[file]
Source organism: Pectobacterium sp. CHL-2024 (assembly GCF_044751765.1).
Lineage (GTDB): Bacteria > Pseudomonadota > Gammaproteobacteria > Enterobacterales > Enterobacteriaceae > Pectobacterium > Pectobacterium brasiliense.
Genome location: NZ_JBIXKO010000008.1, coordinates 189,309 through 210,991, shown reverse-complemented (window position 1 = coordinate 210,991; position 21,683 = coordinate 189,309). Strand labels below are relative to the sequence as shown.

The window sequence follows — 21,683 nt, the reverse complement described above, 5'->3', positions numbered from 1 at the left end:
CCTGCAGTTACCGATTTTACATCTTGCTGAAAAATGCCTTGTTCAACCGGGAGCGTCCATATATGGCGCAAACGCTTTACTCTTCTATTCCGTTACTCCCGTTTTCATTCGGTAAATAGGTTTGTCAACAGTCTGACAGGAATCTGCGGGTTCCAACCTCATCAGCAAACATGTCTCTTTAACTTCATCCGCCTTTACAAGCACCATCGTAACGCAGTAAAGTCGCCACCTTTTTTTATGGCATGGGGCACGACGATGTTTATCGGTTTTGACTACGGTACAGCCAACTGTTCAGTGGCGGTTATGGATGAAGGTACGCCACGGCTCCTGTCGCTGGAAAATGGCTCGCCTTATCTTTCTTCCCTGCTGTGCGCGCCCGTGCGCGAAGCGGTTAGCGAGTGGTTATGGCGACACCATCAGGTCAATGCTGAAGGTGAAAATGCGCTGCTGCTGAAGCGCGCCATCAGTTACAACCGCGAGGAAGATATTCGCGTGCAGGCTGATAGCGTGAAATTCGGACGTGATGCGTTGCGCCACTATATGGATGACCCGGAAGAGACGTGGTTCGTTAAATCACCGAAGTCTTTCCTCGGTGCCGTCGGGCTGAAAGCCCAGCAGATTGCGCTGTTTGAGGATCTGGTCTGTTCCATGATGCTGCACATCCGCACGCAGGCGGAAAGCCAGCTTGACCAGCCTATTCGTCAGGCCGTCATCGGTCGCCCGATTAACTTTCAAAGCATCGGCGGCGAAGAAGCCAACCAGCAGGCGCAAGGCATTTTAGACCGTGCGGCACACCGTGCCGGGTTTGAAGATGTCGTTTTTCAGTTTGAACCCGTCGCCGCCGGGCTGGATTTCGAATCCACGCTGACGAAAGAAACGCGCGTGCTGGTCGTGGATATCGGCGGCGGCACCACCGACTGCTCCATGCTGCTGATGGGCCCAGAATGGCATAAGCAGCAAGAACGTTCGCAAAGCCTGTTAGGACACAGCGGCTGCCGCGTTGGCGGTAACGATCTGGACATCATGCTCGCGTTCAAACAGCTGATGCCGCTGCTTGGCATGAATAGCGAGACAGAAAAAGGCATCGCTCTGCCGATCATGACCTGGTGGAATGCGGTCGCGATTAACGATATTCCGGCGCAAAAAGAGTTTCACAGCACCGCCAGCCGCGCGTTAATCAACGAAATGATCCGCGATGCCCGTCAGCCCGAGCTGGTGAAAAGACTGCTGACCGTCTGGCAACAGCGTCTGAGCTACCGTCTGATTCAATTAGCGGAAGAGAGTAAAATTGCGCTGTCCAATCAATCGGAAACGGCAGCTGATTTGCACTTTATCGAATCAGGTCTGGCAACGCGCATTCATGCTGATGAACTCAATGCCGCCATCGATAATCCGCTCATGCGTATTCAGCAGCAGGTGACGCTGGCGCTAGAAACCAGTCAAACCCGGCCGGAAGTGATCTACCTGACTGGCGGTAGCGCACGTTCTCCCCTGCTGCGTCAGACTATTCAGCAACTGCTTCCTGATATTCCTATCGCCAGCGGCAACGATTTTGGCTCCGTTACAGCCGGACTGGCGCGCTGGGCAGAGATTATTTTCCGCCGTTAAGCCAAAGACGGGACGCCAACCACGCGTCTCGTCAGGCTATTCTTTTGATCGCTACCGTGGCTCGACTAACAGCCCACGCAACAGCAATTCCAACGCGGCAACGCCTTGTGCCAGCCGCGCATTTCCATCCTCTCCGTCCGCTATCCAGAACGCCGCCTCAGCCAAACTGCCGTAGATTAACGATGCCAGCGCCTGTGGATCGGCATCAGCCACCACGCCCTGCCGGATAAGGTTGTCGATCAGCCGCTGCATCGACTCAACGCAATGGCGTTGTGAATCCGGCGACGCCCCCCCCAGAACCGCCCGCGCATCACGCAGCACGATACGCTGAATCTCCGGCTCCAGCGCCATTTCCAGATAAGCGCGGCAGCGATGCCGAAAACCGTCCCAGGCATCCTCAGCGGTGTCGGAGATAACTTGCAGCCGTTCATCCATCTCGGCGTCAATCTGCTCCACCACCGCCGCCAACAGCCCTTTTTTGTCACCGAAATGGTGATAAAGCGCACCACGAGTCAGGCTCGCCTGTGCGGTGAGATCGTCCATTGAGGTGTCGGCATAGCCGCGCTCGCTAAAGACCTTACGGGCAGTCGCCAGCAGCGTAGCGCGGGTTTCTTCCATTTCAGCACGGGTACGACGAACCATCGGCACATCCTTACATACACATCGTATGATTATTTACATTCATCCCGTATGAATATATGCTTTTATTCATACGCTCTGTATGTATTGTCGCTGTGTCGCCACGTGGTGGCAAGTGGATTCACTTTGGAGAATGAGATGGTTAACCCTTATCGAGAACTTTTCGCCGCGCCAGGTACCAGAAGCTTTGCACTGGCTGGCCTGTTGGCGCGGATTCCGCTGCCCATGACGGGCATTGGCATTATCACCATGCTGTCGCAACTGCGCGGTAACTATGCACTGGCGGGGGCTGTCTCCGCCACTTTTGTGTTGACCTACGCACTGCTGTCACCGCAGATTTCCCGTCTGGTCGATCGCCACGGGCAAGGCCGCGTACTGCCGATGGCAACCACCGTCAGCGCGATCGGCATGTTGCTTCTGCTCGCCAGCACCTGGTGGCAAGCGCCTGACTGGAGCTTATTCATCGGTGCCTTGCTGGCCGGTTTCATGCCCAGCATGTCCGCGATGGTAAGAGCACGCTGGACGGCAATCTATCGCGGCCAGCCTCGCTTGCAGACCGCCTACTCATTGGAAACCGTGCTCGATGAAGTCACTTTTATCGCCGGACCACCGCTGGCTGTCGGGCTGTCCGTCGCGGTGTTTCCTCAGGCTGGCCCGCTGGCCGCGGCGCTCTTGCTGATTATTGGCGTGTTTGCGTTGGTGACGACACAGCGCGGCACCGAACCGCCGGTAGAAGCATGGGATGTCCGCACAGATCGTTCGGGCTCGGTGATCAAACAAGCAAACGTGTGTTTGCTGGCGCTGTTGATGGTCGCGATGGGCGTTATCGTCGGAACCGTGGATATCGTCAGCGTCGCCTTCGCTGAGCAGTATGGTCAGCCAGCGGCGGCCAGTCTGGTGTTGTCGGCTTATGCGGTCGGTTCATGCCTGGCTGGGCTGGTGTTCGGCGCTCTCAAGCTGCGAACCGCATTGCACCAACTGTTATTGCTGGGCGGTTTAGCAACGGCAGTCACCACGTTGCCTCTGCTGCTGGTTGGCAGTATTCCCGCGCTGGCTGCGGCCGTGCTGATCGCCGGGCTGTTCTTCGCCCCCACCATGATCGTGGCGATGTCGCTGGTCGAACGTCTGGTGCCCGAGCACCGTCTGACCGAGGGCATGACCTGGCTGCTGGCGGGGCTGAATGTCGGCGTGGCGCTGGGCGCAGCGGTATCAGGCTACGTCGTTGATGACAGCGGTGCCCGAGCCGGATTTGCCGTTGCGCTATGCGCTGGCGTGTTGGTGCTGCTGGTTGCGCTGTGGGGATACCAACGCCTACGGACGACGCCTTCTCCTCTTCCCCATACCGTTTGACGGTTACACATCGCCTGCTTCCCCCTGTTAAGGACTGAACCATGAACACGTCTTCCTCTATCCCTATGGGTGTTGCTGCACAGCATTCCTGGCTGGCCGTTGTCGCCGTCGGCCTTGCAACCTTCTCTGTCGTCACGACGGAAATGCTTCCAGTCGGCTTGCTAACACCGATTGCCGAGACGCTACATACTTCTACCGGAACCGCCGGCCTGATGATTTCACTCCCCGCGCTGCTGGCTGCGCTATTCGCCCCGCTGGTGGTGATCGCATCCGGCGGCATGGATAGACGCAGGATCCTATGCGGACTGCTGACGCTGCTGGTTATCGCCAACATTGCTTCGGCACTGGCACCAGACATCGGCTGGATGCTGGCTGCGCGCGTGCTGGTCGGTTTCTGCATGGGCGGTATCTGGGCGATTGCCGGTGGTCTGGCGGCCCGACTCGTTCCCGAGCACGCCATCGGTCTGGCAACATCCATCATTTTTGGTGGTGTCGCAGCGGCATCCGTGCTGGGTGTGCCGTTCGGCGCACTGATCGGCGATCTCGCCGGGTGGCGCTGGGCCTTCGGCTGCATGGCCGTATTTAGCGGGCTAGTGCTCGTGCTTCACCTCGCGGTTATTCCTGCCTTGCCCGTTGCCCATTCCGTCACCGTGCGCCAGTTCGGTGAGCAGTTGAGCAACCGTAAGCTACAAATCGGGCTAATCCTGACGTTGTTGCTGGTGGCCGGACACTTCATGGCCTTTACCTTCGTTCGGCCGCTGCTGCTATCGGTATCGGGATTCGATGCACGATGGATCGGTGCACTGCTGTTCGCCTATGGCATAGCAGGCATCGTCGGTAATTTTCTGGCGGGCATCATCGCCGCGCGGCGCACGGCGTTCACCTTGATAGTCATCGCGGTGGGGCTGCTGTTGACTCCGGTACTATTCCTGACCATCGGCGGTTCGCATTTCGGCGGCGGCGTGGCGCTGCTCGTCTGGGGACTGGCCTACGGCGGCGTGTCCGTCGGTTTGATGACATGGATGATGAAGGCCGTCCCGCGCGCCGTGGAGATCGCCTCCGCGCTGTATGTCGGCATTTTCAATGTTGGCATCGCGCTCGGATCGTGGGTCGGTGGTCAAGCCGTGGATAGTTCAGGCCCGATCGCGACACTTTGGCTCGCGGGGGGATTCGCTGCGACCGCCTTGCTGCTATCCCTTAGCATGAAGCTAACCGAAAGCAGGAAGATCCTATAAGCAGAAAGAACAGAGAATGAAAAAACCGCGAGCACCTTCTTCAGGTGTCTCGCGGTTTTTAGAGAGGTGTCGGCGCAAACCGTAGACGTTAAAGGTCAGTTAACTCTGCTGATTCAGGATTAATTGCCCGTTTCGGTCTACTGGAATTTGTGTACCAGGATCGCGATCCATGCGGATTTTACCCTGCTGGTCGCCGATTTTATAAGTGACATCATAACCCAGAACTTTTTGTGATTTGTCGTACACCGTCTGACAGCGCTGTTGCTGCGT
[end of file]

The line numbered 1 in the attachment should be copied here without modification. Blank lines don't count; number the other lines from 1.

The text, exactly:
Source organism: Pectobacterium sp. CHL-2024 (assembly GCF_044751765.1).